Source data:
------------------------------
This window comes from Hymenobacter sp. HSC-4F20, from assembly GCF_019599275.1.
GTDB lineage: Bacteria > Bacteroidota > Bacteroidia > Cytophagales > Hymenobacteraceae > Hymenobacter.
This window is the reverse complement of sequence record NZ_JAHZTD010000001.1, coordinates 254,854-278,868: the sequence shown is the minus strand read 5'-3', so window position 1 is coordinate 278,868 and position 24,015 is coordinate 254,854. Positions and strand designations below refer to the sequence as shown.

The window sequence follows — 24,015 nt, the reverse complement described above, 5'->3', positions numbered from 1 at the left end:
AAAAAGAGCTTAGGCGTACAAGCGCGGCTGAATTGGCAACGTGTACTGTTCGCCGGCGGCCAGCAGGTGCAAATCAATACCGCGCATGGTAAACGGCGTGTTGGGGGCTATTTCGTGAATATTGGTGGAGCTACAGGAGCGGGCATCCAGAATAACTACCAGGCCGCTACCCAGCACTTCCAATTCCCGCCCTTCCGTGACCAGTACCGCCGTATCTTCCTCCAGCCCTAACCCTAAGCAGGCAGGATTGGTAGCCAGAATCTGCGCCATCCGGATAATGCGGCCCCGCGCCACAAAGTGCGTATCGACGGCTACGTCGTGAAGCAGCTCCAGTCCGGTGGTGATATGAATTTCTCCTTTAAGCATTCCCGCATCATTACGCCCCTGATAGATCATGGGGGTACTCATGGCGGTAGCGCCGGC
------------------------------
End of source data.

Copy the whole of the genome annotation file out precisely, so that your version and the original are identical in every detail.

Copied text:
This window comes from Hymenobacter sp. HSC-4F20, from assembly GCF_019599275.1.
GTDB lineage: Bacteria > Bacteroidota > Bacteroidia > Cytophagales > Hymenobacteraceae > Hymenobacter.
This window is the reverse complement of sequence record NZ_JAHZTD010000001.1, coordinates 254,854-278,868: the sequence shown is the minus strand read 5'-3', so window position 1 is coordinate 278,868 and position 24,015 is coordinate 254,854. Positions and strand designations below refer to the sequence as shown.

The window sequence follows — 24,015 nt, the reverse complement described above, 5'->3', positions numbered from 1 at the left end:
AAAAAGAGCTTAGGCGTACAAGCGCGGCTGAATTGGCAACGTGTACTGTTCGCCGGCGGCCAGCAGGTGCAAATCAATACCGCGCATGGTAAACGGCGTGTTGGGGGCTATTTCGTGAATATTGGTGGAGCTACAGGAGCGGGCATCCAGAATAACTACCAGGCCGCTACCCAGCACTTCCAATTCCCGCCCTTCCGTGACCAGTACCGCCGTATCTTCCTCCAGCCCTAACCCTAAGCAGGCAGGATTGGTAGCCAGAATCTGCGCCATCCGGATAATGCGGCCCCGCGCCACAAAGTGCGTATCGACGGCTACGTCGTGAAGCAGCTCCAGTCCGGTGGTGATATGAATTTCTCCTTTAAGCATTCCCGCATCATTACGCCCCTGATAGATCATGGGGGTACTCATGGCGGTAGCGCCGGC